Based on Niklas Luhmann’s argument, religion may be viewed as any communication governed by the distinction between immanence and transcendence. While some societies dispose of a religious foundation, others reject a presupposition of their unity with other societies that accounts for meaningful intersocietal communications. These presuppositions, despite the certainty with which they are held, are difficult to describe and can hardly be discarded with cultural discourse. This essay explores the notion of cultural trauma and its relation to religious identity. It first explains the concept of collective identity and how it differs from individual identity. It then turns to a discussion of triumphant heroism and the revolutionary origin of the demos. It also examines the liminality of the tragically failing hero, along with the collective identity and liminality of victims in contrast to that of heroes and perpetrators. The essay concludes with a discussion of the contemporary shift from triumphant to traumatic foundations of collective memory, as reflected in rituals and monuments.
Melissa M. Wilcox
This article deals with the issues of gender and sexuality in millennial movements. Patriarchy pervades across the spectrum, varieties range from reversal of normative gender based divisions of labor, to anti-abortion drives, to a renouncement of the original sin (sexual intercourse) and others. Convinced at a gross degeneration of the divinely ordained ways, various strains proposed practice of “free love”. Differential interpretations of scriptures evoke different responses to the same elements. While raising a woman to the level of a messiah, generating obedience from men and women alike, and throwing a protectionist cordon around the woman, may seem overtly empowering, with the woman shrouded in false consciousness, becoming party to the abetment of patriarchy. This article sites an instance of white and colored racial supremacists, two extremes of the same spectrum, having in common the same patriarchal subjective notion of women and their role.
Other groups — for example, Sinti and Roma, homosexuals, and Slavs — were swept up in the maelstrom of the Holocaust, but not for the same reasons as Jews and not with the same consequences. This article shows that despite the absence of guidelines in the ideological writings of the top Nazi leadership, the Nazi regime raised popular German resentments and prejudices toward these groups to the level of policy, thus denying millions of human beings their elemental rights, often even their lives. In none of these cases, however, was the target group considered dangerous or coherent enough to warrant complete or immediate extirpation. This circumstance constitutes a significant difference from policies pursued toward the Jews, a difference that helps to clarify and define the Holocaust itself.
Millennialism is a prime philosophical resource pool for the American extreme right. The racial factor being central to the rightist affair and three basic tendencies nourish it: Christian identity, based on legacies of the dilapidated British-Israelism that claims that the lost tribes of Israel migrated westwards; staunch anti-Semitism, non-supernatural racist religions, secular in their fervency against both Christianity and Judaism; and Neopaganism, a revivalist motion, striving to revive ancient Nordic religions through reconstruction. These three pivotal elements cut across the American rightist-racist diaspora. Objective practices range from militarization in anticipation of apocalyptic conflicts with non-whites, purging efforts, the establishment of alternative churches that preach white supremacy and anti-Semitism, to more obviously nefarious things. William Pierce, author of the notorious Turner Diaries, established the Cosmotheist Church, believing in a postmillennial phase of quiteism, a process to achieve fulfillment by merging with God. The pre-millennial evolutionary occurrences include social purging of non-whites.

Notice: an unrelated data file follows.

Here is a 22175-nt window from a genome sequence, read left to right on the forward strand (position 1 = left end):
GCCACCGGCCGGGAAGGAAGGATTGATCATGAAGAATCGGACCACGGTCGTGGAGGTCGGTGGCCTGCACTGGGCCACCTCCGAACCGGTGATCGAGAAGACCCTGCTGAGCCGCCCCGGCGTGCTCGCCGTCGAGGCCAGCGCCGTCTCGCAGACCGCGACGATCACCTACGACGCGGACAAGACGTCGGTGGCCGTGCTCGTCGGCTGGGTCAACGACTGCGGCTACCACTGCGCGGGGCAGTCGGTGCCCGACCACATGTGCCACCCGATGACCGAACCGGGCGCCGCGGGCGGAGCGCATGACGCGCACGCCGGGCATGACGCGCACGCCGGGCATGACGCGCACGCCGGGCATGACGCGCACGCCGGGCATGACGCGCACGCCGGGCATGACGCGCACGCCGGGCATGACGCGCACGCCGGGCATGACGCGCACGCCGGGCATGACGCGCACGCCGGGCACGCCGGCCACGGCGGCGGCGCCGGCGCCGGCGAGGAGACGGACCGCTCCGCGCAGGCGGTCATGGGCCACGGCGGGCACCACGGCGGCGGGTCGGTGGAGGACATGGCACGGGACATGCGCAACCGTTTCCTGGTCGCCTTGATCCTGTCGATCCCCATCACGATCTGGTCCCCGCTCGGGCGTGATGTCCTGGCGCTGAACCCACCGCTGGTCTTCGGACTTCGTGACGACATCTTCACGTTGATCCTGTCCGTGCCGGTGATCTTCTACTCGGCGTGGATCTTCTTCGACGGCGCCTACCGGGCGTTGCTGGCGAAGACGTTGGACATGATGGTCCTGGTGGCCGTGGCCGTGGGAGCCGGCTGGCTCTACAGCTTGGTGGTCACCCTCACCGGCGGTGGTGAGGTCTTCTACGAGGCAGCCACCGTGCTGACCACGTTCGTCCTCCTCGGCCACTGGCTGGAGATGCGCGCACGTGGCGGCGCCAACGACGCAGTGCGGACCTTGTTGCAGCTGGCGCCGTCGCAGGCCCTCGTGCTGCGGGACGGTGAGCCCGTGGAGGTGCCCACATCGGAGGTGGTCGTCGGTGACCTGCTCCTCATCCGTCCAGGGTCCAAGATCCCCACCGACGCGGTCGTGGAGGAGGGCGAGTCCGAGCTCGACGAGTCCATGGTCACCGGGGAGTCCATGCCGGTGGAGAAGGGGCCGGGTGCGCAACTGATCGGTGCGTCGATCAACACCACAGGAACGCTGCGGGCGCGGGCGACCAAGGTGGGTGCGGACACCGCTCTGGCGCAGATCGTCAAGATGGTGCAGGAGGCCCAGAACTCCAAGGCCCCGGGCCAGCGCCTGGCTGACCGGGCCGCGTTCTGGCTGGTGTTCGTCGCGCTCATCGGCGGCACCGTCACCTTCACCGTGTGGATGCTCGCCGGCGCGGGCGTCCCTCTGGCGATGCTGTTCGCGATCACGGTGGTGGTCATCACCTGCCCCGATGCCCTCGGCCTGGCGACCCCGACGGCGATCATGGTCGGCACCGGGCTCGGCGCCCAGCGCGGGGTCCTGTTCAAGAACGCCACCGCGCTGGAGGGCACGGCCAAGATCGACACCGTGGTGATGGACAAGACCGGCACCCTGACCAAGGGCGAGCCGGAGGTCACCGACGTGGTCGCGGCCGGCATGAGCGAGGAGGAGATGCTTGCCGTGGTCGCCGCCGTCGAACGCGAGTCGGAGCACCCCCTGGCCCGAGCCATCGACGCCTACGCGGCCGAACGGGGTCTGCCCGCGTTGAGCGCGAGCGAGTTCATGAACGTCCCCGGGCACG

Sexuality is a domain of experience that has been variously described as embodied, deeply personal, intimate, ecstatic, and even sacred. Yet, precisely because of some of these qualities and the emotions associated with them, it is also a domain that entails not only pleasure but also the possibility of violation, even terror. It is a ground on which wars are fought (including intrapsychic, familial, social, political, and military). This chapter explores multiple aspects and causes of sexual violence, in particular interrogating the saying from the rape crisis movement: ‘Rape is about power, not sex’. Additional statements will be proposed, including ‘Rape is about power, and sex’; ‘Rape is about power, using sex’; and ‘Rape is about power, gender, and race’. The chapter concludes with an ethic of sexual justice that addresses the ethics of sexuality and of power, drawing on a Trinitarian theology that emphasizes relationality and abundant life.
Lenore J. Weitzman
This article focuses on the experiences of Jewish women during the Holocaust and compares their predicaments with those of Jewish men. It highlights three topics: the initial responses of Jewish men and women to Nazi persecution, which reflected the traditional roles women played before World War II and therefore prioritized women's responsibilities as mothers, wives, and daughters; the Nazi policies and rules that treated men and women differently and created distinctive constraints and options for women; and the effect of specific problems in the ghettos and camps on women's coping strategies. The analysis gives special attention to the fraught topic of the incidence of rape of Jewish women during the Holocaust.